Sis, Stop it

Sometimes we don’t know when we are gate keeping or when we are being micro aggressive toward each other and sometimes we do. Either way it’s a waste of time and energy so just stop (photo by Aura Shakhar).

We all saw the 1.1 million views that Brandy and Monica got on Verzuz Aug 31. We also know about the conflict that went on between them that we saw nicely addressed during the Verzuz through constant positivity and solidarity being shown during the show, and we casually danced, sang, and tweeted about these two Queens until the conversation went dry. It’s something about seeing two Queens shinning together even in “competition.” A little competitive fun never hurt anyone, right? Until it does.

I hate to be that person to talk about the wrong doings in our community, yet I love to be that person at the same time. I fall victim to and witness micro aggressions from fellow Black women more than I should.

It’s the way the words “sis,” “boo,” “baby girl,” “honey,” etc that are used as a micro aggressions that’s NOT for me. I think sometimes Black women forget about how important it is to either band together or love each other from a distance if the energy isn’t working. If we don’t have each other’s backs, even from a distance, then who will?

I was talking to a well known Black female writer via Twitter a while ago when there was miscommunication between her and me that led to a lot of back and forth messaging via direct message.

The interaction started off by me commenting on a post she made about wanting to help Black women overcome gate keeping. In the comment I expressed that I am an up in coming writer and would love a mentor. She offered to help me with my writing by connecting me with some of the writers that she knew as long as I emailed her some of my work as well as some specific writers that inspire me.

It turns out I was emailing her assistant not her directly, and her assistant had no idea who I was, understandable. However, keep in mind that the email I send to her assistant was about a page long worth of details and consistent of everything this influencer asked me to email her. The influencer direct messages me around the next day and tells me to be specific in my email. In confusion, I ask her how was I not being specific when I did everything she asked me to do.

She proceeds to call me “sis” and “boo” as she tells me that my efforts to seek clarification on her end and on my end were unhelpful. In effort to hold on to what I thought was a good opportunity I persisted in messaging her to ask what more I can do to be specific other than what she previously asked me to do. She continued to call me micro aggressive names while brushing me off and implying that I couldn’t cognitively understand her messages.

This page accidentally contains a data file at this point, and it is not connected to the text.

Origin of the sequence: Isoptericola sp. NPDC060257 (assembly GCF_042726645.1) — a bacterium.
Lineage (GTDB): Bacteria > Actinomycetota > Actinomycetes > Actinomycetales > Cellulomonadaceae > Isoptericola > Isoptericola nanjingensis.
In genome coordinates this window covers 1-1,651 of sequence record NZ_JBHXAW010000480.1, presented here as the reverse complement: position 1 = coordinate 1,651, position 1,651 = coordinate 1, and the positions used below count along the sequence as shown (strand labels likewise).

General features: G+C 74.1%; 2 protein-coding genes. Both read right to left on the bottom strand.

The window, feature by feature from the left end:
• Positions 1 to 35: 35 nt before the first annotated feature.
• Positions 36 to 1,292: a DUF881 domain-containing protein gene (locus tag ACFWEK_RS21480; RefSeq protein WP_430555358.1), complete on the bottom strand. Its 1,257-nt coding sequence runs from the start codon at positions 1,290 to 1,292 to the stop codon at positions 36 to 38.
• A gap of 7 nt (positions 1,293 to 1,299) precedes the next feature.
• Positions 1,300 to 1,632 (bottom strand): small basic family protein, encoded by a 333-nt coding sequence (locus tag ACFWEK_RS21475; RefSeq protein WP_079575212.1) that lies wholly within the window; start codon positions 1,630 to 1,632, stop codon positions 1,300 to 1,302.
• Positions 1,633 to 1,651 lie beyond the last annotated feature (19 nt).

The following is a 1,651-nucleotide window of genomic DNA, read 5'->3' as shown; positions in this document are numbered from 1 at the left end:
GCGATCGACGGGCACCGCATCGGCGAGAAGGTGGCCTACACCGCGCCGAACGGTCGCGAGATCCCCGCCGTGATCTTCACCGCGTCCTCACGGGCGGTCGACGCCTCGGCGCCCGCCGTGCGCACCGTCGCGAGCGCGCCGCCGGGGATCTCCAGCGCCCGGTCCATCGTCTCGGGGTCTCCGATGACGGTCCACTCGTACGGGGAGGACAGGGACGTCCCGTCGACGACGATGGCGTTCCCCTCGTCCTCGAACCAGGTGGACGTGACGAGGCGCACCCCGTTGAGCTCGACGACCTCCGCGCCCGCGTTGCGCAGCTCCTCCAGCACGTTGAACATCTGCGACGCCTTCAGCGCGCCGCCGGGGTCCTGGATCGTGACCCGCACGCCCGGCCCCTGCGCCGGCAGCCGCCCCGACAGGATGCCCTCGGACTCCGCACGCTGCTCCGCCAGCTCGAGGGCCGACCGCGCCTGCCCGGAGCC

As I continued to seek clarification, she continued to call me “sis” and “boo” while stating that me direct messaging her to seek clarification was “getting to be too much” when she hadn’t been specific with me the entire conversation expect by telling me that her assistant gets her emails and that I need to be more specific in my email.

Finally, she expressed to me the reason the email was unclear to her was because she claims she didn’t know who I was despite her remembering me enough to direct message me on Twitter and call me names that weren’t mine as if we knew each other personally, which is why it never occurred to me in the first place that she didn’t know who I was.

Being that we did not know each other personally, I found this interaction inappropriate and a type of mocking or dare I even say bullying. This is not the kind of “help” that Black women need. I already had enough anxiety mustering up the courage to contact someone who is well-known for the same reason that she claimed she wanted to help me–gate keeping!

In no way do I want to discredit this individual by using her as an example. The only reason that I am using her as an example is because micro aggressions like these, especially if you are a Black woman identifying influencer, can be very discouraging to Black women who are up in coming.

With that being said, I highly encourage my fellow Black women to check the way that we engage with each other. There is enough that Black women have to battle. On the other hand, we can also look past mistakes like these when they are genuine mistakes and correct fellow Black women when they are being offensive. There is plenty of room for all of us to be great together, and we are not perfect.

Moreover, approaching a Black woman to let them know that they are being micro aggressive to you doesn’t have to be dramatic, climatic, or press coverage although it can be at times because of relationship dynamics. However, there is no hurt in trying despite the possible drama. The conversation can be as simple as letting them know in that instance that what they are saying to you is inappropriate and that they should re-evaluate their language out of respect for you as an individual.

There is no pain in learning, growing, and shinning together as we all figure out how to create space for Black womanhood.


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